All schedules in a newsroom pretty much circle around the print deadline. Some reporters come in during the day, but if nobody else is in the office (like myself), their stories won’t get uploaded to the web unless the reporters do it themselves.
With a fairly young and inexperienced staff, I prefer to have an editor take a quick look at a story first. Plus, the reporters are out reporting for most of the day, and can’t be stuck in front of their computers uploading stories. They should be able to just e-mail them in – to someone – from wherever they are (and eventually upload the stories themselves and have an editor look at them later to fix it while it’s live).
Since copy editors are already in front of their computers all day, it seemed natural to me they would be the group to start with.
If we are going to try to be a 24/7 operation, we cannot have most staff working 3-11 p.m. and leave the mornings uncovered. And why should three people (copy editors) ALL be in the office at the same time, while I’m the only one there in the mornings?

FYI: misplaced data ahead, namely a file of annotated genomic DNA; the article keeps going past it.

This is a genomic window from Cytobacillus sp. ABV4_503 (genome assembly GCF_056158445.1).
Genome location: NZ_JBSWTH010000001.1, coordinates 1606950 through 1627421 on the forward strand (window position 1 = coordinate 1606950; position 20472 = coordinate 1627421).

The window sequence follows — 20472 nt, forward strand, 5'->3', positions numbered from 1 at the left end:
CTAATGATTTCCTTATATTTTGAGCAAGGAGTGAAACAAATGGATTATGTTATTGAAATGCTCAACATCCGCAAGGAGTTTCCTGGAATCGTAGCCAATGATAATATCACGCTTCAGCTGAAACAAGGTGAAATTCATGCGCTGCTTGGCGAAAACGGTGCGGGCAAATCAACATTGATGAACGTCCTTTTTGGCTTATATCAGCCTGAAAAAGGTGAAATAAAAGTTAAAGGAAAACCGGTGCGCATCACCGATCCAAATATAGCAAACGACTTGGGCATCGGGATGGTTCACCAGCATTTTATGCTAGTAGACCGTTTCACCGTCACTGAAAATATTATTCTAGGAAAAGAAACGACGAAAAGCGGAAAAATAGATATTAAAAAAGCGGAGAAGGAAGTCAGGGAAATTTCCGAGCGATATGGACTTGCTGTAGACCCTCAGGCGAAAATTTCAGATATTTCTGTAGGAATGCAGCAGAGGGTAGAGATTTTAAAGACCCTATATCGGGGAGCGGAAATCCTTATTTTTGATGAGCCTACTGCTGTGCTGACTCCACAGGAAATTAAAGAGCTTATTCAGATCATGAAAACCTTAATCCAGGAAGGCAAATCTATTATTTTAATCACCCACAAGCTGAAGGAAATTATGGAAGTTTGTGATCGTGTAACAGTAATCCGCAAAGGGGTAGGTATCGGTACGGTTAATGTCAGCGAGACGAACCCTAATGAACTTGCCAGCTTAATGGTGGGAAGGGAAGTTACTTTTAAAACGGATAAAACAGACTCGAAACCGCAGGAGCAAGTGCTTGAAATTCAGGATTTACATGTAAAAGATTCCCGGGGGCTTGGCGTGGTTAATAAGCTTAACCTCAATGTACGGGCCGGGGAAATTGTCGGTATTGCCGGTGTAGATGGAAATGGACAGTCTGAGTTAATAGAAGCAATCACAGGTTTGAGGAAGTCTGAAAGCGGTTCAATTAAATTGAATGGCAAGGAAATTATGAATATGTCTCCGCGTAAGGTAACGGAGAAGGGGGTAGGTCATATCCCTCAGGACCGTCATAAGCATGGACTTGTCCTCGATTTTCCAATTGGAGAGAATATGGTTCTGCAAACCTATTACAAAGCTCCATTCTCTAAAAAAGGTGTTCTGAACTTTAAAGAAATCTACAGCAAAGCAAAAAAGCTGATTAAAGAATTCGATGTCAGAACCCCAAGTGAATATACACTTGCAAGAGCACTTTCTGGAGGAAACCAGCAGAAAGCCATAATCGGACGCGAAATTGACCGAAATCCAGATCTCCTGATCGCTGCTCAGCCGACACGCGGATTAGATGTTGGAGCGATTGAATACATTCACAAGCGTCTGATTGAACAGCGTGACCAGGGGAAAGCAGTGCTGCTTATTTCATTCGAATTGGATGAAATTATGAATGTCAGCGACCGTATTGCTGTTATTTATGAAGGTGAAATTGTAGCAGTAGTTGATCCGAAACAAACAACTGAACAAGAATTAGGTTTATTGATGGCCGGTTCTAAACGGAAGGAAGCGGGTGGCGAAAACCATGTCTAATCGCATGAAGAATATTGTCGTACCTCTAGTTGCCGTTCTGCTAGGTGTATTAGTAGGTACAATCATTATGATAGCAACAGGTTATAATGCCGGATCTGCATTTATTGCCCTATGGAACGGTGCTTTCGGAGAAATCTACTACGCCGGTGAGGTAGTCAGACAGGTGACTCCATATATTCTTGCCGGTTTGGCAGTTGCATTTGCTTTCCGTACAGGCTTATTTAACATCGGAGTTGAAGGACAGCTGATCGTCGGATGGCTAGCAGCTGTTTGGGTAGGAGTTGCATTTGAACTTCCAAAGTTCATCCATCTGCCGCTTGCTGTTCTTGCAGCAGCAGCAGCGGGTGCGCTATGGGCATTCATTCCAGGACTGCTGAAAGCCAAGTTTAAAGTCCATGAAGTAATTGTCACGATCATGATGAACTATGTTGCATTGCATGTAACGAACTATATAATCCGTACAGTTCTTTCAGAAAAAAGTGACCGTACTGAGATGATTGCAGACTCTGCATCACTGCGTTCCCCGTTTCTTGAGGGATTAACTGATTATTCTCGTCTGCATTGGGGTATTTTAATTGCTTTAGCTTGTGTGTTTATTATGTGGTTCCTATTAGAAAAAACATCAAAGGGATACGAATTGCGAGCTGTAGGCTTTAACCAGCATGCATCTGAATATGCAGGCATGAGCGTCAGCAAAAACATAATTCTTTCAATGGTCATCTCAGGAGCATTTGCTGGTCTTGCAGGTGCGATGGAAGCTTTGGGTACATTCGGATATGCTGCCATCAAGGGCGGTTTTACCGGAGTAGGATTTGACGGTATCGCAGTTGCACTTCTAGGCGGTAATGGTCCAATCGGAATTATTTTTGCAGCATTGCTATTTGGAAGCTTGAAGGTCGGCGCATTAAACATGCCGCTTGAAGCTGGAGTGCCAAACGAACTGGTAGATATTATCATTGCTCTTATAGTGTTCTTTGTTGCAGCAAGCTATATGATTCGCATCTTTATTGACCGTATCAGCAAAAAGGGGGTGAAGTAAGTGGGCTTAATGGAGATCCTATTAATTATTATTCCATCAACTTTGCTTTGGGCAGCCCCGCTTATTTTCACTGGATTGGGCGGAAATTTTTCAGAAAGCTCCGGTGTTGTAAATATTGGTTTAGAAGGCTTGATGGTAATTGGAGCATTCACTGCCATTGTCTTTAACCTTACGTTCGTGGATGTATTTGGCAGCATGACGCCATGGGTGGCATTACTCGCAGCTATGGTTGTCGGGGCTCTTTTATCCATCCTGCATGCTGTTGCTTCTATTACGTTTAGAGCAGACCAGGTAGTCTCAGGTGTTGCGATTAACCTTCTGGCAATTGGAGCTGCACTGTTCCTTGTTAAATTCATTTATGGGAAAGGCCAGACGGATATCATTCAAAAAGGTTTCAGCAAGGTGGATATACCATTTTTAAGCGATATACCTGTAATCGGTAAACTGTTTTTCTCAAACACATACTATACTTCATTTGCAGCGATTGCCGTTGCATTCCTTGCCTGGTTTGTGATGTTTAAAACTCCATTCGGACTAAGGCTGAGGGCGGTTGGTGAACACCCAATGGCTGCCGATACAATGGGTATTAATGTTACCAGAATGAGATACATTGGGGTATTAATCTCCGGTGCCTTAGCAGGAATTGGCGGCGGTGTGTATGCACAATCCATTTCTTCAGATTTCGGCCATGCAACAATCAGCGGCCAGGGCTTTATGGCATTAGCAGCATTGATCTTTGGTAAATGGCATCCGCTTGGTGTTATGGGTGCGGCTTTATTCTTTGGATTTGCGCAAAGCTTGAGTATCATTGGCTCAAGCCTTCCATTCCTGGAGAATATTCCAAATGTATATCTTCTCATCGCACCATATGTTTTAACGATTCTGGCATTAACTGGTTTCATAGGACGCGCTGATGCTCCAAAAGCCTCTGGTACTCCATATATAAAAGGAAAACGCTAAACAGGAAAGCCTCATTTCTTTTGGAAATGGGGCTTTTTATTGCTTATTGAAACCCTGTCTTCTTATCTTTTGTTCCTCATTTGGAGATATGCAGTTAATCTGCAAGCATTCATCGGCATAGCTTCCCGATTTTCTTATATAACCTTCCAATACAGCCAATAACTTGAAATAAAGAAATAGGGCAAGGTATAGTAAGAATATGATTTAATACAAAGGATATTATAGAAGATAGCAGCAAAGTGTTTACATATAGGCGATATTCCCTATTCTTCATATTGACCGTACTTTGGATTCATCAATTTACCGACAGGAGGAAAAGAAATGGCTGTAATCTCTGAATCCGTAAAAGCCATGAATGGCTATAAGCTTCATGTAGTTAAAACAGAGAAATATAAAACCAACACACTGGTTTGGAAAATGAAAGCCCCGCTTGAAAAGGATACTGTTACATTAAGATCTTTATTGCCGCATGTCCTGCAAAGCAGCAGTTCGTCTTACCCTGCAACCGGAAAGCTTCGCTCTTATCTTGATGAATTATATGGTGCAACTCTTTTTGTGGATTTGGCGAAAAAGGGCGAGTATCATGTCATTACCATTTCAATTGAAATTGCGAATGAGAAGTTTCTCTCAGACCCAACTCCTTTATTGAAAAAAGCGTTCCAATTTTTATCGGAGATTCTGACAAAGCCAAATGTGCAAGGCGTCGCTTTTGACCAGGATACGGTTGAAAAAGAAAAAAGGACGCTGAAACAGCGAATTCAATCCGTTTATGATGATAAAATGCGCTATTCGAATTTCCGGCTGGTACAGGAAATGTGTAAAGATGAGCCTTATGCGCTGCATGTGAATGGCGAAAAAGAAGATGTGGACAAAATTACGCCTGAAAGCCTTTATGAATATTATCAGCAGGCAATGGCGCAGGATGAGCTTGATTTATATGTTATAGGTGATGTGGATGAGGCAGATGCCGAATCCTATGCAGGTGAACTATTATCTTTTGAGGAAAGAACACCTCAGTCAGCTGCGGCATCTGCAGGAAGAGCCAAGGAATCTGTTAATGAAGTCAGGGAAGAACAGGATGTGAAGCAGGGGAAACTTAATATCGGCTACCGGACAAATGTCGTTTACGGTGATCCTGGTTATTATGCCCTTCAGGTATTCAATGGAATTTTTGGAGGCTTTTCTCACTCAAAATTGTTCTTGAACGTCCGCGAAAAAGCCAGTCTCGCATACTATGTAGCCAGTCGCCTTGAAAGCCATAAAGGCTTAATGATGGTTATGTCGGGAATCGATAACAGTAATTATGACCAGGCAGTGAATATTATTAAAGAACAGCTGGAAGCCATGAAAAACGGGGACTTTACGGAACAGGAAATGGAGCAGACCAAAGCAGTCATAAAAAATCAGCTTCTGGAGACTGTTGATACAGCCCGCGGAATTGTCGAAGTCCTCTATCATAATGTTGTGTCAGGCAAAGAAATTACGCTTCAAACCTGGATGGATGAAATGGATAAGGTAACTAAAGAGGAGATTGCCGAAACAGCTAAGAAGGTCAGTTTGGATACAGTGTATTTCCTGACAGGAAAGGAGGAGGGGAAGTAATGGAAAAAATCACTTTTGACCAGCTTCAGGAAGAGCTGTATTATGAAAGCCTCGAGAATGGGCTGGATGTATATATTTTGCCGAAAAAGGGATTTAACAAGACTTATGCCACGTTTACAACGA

I knew that in order to embrace Digital First, schedules had to change. I had an idea of how I wanted them to be, but I left it up to the copy editors to work out their own plan.
Making the plan.
I limited our experiment to my three copy editors and excluded sports because the entire department only has 2 people, who are doing their best just to get through the day. And you don’t have to be a sports editor to upload sports to the website, so as long as they provide us with stories, we can all do the webbing.
When I told the copy editors “We have to go digital first NOW. Does anyone have any ideas for how we can do that?” nobody had any ideas. They understood the urgency, but we’ve been struggling with this for so long they just couldn’t see the light.
The complaints are always the same. “We have too many pages to do” and “I would do more with the website if I could, I just don’t have the time.”